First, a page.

“Tech neck” or abnormal spine development in children is on the rise due to the amount of time they spend hunched over mobile devices, according to some researchers.
“Essentially, it’s like growing bonsai trees: bone responds in the same way as wood,” said Dr. Piet van Loon, an orthopedic surgeon who co-authored a study on the subject. “If you force it in a certain direction over a prolonged period, that’s how it ends up growing.”
Now, a new gadget has launched on Kickstarter to help put an end to “Tech Neck” also called “Gameboy disease.” The EyeForcer looks like a pair of glasses and prevents children from hunching over devices, which over time can cause this abnormal spine development.
The glasses, which connects to tablets or smartphones using an Android app, forces children to keep their necks in proper posture in order to play their games. As soon as users start to slouch, a warning message pops up on their screens. If a child receives more than five warnings, his or her program shuts down.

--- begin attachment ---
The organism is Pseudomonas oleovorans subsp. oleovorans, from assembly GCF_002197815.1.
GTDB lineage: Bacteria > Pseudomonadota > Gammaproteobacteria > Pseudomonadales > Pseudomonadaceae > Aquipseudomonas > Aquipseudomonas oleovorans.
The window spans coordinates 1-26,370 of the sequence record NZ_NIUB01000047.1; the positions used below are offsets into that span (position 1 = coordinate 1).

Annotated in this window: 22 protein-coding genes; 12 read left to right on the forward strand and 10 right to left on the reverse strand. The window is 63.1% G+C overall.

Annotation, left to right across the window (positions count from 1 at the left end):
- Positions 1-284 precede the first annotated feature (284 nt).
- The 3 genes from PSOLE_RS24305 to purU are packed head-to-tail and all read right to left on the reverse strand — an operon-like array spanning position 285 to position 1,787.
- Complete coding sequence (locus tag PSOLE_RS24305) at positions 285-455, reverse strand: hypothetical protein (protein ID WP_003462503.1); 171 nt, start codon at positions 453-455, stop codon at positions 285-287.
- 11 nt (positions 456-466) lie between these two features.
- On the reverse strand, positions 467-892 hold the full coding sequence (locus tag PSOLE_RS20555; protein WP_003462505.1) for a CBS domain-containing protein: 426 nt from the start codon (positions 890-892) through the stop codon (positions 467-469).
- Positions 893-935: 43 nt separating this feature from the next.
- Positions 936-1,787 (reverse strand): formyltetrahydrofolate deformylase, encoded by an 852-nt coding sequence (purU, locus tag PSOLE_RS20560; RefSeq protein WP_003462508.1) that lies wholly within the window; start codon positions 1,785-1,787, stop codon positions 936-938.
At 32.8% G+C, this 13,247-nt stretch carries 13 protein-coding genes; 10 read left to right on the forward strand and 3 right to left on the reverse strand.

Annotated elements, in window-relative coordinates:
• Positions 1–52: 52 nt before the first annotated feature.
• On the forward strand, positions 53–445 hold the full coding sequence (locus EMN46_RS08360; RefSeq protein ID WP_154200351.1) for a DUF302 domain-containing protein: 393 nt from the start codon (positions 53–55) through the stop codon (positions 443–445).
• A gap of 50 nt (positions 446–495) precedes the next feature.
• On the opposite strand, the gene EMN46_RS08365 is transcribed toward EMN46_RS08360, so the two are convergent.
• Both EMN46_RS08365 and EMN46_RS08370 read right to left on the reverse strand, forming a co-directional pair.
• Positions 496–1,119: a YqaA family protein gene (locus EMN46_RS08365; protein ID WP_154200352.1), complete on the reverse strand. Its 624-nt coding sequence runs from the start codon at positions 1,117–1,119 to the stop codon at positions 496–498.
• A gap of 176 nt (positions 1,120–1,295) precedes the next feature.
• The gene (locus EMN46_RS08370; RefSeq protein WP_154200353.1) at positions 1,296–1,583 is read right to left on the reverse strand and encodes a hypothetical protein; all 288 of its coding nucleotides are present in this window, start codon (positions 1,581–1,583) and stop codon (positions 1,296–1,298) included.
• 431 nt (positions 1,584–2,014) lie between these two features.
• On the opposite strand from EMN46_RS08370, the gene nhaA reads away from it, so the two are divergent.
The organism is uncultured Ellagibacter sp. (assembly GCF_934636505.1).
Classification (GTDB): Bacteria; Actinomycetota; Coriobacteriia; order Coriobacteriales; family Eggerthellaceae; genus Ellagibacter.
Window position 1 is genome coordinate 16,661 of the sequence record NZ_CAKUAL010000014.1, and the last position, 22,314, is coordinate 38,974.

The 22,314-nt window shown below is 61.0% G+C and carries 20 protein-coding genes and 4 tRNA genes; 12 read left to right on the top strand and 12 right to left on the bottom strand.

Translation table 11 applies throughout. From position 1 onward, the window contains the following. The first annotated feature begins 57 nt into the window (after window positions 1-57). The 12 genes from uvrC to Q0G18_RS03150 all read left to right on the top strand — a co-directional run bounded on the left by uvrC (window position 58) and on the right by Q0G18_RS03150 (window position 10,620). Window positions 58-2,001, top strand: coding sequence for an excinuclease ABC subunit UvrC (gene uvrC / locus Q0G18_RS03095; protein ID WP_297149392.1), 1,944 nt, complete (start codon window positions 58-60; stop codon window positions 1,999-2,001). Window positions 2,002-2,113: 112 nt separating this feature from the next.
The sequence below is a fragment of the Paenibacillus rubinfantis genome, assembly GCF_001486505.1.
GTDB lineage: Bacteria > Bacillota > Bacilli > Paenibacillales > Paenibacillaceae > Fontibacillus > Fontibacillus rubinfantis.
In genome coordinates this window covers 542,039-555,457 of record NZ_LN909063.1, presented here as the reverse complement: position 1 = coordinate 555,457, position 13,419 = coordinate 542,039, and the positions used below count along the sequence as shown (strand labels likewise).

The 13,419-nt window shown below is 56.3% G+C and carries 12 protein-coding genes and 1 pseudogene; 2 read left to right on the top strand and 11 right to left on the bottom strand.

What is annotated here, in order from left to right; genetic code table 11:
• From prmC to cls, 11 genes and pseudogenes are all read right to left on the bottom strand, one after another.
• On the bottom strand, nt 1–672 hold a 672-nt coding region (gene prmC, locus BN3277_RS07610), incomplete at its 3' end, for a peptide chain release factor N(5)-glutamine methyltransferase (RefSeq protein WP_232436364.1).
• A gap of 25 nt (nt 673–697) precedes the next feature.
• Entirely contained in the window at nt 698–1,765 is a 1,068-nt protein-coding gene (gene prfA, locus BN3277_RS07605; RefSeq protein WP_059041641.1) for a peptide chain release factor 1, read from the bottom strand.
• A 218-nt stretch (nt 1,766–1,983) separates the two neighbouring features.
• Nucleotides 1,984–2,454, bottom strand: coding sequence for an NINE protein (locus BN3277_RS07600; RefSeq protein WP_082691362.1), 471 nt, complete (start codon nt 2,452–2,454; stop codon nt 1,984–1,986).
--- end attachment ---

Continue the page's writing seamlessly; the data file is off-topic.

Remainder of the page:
The EyeForcer is a product from Medical Wearable Solutions. “Gameboy disease is a serious condition,” says Dr. Vahid Sahiholnasab, one of Medical Wearable Solutions’ founders. “As kids continue to bend their necks over devices, they are going to experience permanent damage.”
Symptoms can include poor posture, neck pain, back pain, headaches, and vision problems. If left untreated, Tech Neck can lead to obesity, depression, and spinal disc herniation. This condition affects adults, but is more dangerous for children. It can cause disability in early adulthood and later life and put significant pressure on healthcare systems.
However, physical problems associated with the use of technology are a problem for both children and adults. Spas are incorporating new services to address pain caused by device use. In the Catskills, the Mohonk Mountain House Spa offers the “Tension Tamer” massage for special care of shoulders and necks due to “increased hours online.” Sloco Massage and Wellness Spa offers a massage for those suffering from Carpal Tunnel syndrome from long hours of keyboard typing.